There are two types of lost souls. First are the ones who have never obeyed the gospel. Second are the ones who have obeyed the gospel but have wandered away.  Notice the phrases:  “Souls that are weak” and “Hearts that are sore” which suggests those who have gone astray.  It is sad when people obey the gospel but somehow end up leaving the Lord and His church.  It is extremely difficult work to get those who wander away from the Lord to return, but it is work we must do.  Sadly, some allow members to leave their fold without even a word, which is disgraceful and adds another hurdle to getting these precious lost ones back.  I have seen leadership allow people to leave without trying to exercise church discipline to get them back.  They would shrug their shoulders stating the person “…had wandered off and maybe they will wander back.”  Have these not read the Parable of the Lost Sheep?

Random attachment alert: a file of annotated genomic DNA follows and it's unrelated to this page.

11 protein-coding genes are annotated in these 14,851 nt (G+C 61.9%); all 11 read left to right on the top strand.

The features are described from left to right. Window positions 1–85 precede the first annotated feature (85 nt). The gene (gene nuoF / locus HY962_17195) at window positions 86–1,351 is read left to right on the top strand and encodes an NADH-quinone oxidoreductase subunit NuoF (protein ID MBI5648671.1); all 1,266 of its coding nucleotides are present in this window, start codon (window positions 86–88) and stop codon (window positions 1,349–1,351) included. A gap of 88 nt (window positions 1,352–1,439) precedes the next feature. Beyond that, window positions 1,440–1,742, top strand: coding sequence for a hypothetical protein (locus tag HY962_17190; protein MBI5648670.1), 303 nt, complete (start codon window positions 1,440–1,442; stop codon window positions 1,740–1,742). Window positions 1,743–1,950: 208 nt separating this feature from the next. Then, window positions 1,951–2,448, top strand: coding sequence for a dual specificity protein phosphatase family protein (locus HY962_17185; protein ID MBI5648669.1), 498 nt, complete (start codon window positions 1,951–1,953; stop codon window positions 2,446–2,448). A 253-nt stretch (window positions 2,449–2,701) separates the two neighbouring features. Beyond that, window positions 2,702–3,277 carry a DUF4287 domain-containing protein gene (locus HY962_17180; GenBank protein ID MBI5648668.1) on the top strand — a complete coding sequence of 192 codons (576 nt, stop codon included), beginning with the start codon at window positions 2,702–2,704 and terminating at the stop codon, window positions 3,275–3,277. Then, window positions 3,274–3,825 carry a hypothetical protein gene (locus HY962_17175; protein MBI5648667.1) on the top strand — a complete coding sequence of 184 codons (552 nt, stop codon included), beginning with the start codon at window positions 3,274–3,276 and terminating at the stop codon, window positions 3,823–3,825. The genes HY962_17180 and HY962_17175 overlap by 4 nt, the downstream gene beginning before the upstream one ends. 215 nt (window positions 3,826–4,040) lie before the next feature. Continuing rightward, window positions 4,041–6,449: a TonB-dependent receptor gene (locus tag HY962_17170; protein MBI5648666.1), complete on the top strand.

We are expected to encourage those who have become discouraged; cf. Ephesians 4:12.  Remember Barnabas means “Son of Encouragement”.  This was not the name he was given at birth, but it was his name given to him by the apostles because of his work of encouragement.  The song includes this message as well:  “Cheering the faint and raising the fallen”.  We all need to always do more in the way of speaking words of encouragement to others and not just the preacher (although he certainly can always use such.)